Senior IT decision makers need to always keep an eye out for areas where there is dependency and alignment with other functions
It would not be unrealistic to say that the best functions of any individual come about truly when there is an alignment with the surrounding frameworks and environment. What does it mean? It obviously means that senior IT decision makers, in this case, need to always keep an eye out for areas where there is dependency and alignment with other functions.
This means it is the primary requisite for a leader to look at the bright spots in the organisation which can boost his role or performance and prove his leadership skills.
Leveraging the Bright Spot
While spotting is important, how leaders leverage and encourage that key area of focus and enable the business and other functions to see the advantage of the alignment becomes critical. This will help IT to move away from the mundane job of just being a support system meant only to keep the lights on.
“The primary requisite for a leader is to look at the bright spots in the organisation which can boost his role or performance and prove his leadership skills”
There are certain areas which provide senior IT managers with that opportunity that will enable them to hugely impact the business and prove leadership skills.
To make this happen, IT managers should fundamentally believe that new business ideas come from the IT department, as they begin to understand business needs. Start asking more questions of each business function, make an effort to understand that and tie it to the back end system; this would then trigger thoughts around innovation: what best can we do to meet this business goal? Obviously, any innovative thought coming from IT is definitely appreciated and recognised.
Find an opportunity to meet other leaders
I would strongly recommend that senior IT leaders create an opportunity for all leaders to meet each other on a periodic basis to understand each other’s functions and challenges and not work in silos.
It is crucial to share goals and achievements of these leaders, celebrate successes, highlight the bright spots of the nature of work and tie that to the outcome of the business—which, in a way, will fetch the necessary recognition. IT as a department, according to me, is clued into every function and there is no way that it needs to work in a silo environment. IT can be the catalyst, similar to an HR function maintaining the hygiene of the organisation.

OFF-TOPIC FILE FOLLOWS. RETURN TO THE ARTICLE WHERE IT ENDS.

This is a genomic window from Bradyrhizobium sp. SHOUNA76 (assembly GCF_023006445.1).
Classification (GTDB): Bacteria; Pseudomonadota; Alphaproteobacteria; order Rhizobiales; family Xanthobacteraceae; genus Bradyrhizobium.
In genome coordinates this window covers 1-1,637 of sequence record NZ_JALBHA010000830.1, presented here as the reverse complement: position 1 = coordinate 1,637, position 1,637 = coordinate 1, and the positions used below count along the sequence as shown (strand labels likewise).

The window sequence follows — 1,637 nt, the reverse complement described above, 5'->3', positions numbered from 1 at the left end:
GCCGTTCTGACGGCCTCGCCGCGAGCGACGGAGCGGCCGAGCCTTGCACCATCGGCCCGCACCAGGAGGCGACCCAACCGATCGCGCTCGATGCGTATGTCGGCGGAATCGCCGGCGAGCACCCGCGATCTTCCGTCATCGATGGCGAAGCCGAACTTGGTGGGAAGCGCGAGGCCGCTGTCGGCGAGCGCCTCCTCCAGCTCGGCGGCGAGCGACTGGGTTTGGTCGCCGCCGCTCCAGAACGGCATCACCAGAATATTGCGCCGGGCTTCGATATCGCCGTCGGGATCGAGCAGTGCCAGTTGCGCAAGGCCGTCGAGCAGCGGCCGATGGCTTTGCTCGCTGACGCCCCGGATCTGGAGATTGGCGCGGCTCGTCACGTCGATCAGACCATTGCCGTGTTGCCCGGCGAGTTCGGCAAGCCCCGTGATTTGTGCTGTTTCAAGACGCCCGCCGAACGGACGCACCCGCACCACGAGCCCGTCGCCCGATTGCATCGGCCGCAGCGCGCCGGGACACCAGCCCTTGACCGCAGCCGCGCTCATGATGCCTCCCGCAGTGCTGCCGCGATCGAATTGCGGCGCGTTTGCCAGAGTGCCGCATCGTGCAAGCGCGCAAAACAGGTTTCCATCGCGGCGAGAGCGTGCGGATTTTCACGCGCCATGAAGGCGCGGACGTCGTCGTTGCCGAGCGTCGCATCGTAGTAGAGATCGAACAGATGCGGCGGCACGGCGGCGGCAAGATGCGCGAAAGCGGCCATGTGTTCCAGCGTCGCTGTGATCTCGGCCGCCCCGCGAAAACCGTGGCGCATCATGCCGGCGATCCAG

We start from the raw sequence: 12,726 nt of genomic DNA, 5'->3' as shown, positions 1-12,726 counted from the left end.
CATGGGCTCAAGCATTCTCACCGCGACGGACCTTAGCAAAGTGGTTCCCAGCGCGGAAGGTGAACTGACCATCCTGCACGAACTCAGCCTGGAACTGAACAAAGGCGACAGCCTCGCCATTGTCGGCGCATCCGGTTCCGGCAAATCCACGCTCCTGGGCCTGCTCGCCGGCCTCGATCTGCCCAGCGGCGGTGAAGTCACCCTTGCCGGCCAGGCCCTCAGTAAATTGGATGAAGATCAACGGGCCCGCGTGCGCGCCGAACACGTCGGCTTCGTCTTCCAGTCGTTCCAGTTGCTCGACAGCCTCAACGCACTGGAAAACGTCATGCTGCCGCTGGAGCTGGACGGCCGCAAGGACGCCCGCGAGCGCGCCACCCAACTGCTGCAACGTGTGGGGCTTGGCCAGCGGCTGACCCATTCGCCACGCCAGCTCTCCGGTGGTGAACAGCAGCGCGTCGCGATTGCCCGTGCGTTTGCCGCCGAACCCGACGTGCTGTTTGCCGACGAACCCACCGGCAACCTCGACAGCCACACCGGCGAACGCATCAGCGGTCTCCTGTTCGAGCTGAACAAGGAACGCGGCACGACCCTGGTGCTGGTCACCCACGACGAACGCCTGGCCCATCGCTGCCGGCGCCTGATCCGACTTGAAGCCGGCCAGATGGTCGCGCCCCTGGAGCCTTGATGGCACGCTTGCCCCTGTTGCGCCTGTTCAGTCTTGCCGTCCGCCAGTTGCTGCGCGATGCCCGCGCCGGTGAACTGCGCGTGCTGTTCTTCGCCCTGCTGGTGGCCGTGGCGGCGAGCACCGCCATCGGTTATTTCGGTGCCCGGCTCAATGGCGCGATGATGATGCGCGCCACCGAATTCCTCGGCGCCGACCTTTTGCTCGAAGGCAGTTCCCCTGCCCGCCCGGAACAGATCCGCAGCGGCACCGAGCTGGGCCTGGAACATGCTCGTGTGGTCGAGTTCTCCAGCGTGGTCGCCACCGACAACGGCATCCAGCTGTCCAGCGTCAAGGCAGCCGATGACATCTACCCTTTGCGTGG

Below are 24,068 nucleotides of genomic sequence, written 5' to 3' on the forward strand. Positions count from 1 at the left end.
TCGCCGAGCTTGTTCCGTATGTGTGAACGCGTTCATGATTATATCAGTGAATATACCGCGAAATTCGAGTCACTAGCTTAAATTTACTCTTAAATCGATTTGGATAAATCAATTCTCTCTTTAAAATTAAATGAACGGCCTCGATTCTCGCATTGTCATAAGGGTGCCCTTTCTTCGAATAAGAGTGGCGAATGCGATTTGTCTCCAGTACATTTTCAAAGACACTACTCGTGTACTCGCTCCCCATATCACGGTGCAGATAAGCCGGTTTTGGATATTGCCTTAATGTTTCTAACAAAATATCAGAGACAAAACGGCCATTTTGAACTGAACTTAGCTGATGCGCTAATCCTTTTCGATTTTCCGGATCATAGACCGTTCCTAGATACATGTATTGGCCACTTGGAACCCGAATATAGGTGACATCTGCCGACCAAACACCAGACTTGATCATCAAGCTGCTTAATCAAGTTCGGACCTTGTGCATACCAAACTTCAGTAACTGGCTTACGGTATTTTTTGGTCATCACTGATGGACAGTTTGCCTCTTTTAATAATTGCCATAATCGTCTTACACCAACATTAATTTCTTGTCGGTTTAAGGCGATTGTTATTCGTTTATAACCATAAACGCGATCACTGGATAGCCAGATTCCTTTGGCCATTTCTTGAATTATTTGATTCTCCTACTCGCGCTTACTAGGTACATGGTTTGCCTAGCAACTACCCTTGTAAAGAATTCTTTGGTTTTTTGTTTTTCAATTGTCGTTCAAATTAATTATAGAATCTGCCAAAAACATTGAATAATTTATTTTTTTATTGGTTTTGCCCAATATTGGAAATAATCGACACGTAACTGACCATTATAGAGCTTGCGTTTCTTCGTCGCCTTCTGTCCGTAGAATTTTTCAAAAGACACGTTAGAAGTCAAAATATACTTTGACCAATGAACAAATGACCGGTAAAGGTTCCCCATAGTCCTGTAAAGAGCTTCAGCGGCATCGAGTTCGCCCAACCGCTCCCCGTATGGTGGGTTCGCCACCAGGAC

Be a good listener
One other way in which senior IT teams can look at it is to move teams across functions on rotation so as to understand and empathise with the work culture and demands. A senior IT manager needs to be a good listener before imposing frameworks or rules; this will help in becoming a better leader.
I can recall an instance at a large bank inNorth America, where the DGM-IT displayed amazing leadership skills in enabling the entire business groups to migrate to Windows 7. It was not so much to do with technology play or convincing the teams. He pre-empted the objections that would come up during the implementation stage of Windows 7; his challenge was to prove his skills to pass the test.
The first step he took was to meet up with each team and listen to what their critical portions were and how it affected them if there was a change. The approach he took was to say, let me help you do this on a different platform and show you the advantages of using the new platform and how it eases your job. It was not just superficial talk; he created a live model of how the migration to the new module could enhance their performance. He also showcased the risk that could be caused to the business if the change was not made, while also showing how it could be transformed without much disruption. It paid off and he could successfully manage the change.
Reality based leadership
This is an interesting phenomenon catching up across enterprises in all the countries. This concept helps leaders to step away from any irrational or hypothetical environment, and to break into the facts to derive conclusions.
This is necessary because of the changing market dynamics, as technology enables one to escalate to CXO levels. IT leaders need to aspire to reach that level and become advocates of change.
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